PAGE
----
Tuesday, 11 November 2008

November 11

Here in Colombia, November 11 marks the indepedence of the city of Cartagena from Spain. And what better way could there be of marking this historic occasion than the Miss Colombia contest, which concludes this Friday? (Sadly I have now moved on from Cartagena, as I felt I couldn't justify chilling out there for than than the week I had already spent. So I will miss the major Miss Colombia events. But I did see the beauty queens at least once, at a go-kart race organised by Juan Pablo Montoya, the Colombian Formula One driver.)

November 11 is also a national holiday in all of Colombia (or at least the nearest Monday is, or something. It's hard to tell when a day is a holiday in a country like Colombia, which combines the lazy Latin/Caribbean stereotype with the trademark Third-World work ethic - shops are open all day, all the time.)

In Cologne, Germany, November 11 marks the beginning of the carnival period, which concludes in February with Ash Wednesday. In fact, der Kölner Karneval begins at 11.11am on 11/11.

Meanwhile, in the UK, 11am on 11/11 is a time for sober reflection of Armistice Day. I believe the same date is Veterans Day in the USA.

I've often wondered how some Brits would react, learning that a bunch of Krauts are using the eleventh hour of the eleventh day of the eleventh month to mark the beginning of several months' festivites and debauchery. Now I learn that a whole load of Spics over this side of the Caribbean are holding a beauty contest to mark the most sombre day in the offical calendar of the USA and also Her Majesty's Commonwealth....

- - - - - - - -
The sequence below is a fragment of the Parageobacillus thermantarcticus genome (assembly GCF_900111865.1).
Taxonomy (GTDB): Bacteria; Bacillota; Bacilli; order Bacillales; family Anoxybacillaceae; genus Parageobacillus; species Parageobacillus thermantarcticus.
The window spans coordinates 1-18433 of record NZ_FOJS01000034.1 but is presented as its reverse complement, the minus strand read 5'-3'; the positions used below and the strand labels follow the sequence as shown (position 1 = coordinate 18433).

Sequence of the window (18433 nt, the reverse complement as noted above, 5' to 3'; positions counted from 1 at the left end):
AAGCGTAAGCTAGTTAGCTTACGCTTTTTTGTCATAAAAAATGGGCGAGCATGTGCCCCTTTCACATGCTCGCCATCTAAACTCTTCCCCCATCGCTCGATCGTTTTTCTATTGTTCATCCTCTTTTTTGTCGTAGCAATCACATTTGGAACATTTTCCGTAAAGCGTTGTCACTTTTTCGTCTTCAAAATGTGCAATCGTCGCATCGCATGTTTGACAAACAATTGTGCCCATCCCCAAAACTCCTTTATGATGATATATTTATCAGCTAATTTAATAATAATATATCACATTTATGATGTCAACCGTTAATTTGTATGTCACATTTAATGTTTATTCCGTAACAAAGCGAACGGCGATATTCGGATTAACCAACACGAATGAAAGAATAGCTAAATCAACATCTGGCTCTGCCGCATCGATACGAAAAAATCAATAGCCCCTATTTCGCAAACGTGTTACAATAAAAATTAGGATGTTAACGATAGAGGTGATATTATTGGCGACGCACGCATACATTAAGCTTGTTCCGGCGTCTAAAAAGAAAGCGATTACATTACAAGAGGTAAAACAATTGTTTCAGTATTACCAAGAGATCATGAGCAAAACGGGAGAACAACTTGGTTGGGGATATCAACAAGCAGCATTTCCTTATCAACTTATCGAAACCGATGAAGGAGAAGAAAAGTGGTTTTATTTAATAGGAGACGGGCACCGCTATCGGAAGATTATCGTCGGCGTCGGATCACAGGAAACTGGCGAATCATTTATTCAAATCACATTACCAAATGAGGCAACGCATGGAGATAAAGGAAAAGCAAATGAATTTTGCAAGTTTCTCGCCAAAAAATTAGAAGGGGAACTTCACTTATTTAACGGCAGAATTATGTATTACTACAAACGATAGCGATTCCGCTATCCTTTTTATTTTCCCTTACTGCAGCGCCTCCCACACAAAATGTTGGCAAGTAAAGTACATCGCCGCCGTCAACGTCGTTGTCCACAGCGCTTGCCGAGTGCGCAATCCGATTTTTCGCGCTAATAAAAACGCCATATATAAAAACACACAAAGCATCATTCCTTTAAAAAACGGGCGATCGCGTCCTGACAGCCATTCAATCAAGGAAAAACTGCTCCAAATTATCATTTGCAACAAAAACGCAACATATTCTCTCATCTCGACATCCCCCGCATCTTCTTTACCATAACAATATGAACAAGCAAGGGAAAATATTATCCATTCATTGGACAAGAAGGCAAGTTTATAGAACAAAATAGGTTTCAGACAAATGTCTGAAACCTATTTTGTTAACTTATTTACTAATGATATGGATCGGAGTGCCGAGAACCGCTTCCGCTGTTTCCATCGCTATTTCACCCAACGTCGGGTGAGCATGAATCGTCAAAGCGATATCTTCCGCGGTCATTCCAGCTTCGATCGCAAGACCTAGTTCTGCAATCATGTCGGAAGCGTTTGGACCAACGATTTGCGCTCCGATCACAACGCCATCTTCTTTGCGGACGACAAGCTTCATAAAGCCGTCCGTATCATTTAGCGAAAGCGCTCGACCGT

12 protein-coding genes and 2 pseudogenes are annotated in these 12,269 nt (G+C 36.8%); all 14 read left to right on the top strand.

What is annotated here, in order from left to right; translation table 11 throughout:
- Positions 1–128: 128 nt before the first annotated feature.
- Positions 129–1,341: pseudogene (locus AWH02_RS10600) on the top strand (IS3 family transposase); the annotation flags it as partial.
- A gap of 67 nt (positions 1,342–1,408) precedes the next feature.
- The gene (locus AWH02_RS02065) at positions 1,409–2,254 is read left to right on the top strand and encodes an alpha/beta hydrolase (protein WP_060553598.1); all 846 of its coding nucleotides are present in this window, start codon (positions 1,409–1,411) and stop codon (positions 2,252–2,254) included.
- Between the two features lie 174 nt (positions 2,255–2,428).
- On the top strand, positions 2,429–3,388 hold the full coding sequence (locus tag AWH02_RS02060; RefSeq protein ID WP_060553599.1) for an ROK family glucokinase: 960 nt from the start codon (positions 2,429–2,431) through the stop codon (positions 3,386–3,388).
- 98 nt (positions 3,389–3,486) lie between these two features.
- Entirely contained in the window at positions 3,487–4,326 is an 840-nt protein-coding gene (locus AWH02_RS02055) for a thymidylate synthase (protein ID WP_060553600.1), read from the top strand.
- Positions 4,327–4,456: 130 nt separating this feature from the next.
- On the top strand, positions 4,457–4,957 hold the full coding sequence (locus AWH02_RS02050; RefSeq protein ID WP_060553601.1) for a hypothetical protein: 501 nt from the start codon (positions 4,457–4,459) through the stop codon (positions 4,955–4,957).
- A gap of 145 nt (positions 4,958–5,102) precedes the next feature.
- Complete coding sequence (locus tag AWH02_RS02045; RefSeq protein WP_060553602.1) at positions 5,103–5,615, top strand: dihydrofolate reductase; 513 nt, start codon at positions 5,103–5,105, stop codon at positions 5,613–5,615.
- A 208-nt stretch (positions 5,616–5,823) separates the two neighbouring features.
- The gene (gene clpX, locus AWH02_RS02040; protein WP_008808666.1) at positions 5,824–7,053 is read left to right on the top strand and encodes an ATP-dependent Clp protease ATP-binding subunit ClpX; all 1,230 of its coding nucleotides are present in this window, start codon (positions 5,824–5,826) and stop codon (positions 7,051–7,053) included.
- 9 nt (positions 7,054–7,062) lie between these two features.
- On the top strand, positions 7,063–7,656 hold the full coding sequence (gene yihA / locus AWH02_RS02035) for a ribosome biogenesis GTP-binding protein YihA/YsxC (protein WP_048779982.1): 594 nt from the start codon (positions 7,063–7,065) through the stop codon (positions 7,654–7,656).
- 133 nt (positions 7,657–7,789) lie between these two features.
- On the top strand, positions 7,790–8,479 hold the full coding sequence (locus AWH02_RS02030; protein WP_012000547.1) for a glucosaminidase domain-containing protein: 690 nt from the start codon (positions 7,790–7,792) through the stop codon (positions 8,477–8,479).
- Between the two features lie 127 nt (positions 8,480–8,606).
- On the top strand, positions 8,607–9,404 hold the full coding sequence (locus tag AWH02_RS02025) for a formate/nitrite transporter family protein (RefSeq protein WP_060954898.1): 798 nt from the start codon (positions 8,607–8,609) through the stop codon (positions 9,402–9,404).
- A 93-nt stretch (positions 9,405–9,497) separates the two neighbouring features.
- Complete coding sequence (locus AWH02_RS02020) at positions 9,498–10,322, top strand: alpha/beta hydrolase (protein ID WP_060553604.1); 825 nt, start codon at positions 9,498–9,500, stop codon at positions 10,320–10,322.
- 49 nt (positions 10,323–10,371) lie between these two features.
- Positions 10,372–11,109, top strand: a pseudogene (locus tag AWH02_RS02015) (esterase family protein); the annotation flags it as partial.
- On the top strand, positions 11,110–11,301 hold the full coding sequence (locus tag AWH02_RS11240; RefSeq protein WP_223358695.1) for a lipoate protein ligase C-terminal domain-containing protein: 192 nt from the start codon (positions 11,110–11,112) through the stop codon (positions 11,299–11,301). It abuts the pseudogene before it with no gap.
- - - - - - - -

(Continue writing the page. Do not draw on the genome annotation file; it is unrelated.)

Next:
It reminds me of how I've always thought that us Brits are missing out big time when it comes to Shrove Tuesday/Ash Wednesday. In New Orleans they have Mardi Gras, in Rio de Janeiro they have Carnival, in Britain we have... pancakes.


James Smith said...

For any geeky copy-editor types out there - I notice that I'm using the American style "November 11" for the dates here, as opposed to the more British "11 November" or even "11th November".

As far as I can see, this is the only basis for the ridiculous American habit of writing dates mm/dd/yyyyy: Americans actually say "November eleventh" where a Brit would say "the eleventh of November".


Richard Smith said...

I'm now in the same time zone--in Atlanta. It's good to hear of you. Was Cartagena fun? Presumably yes if you stayed there a week.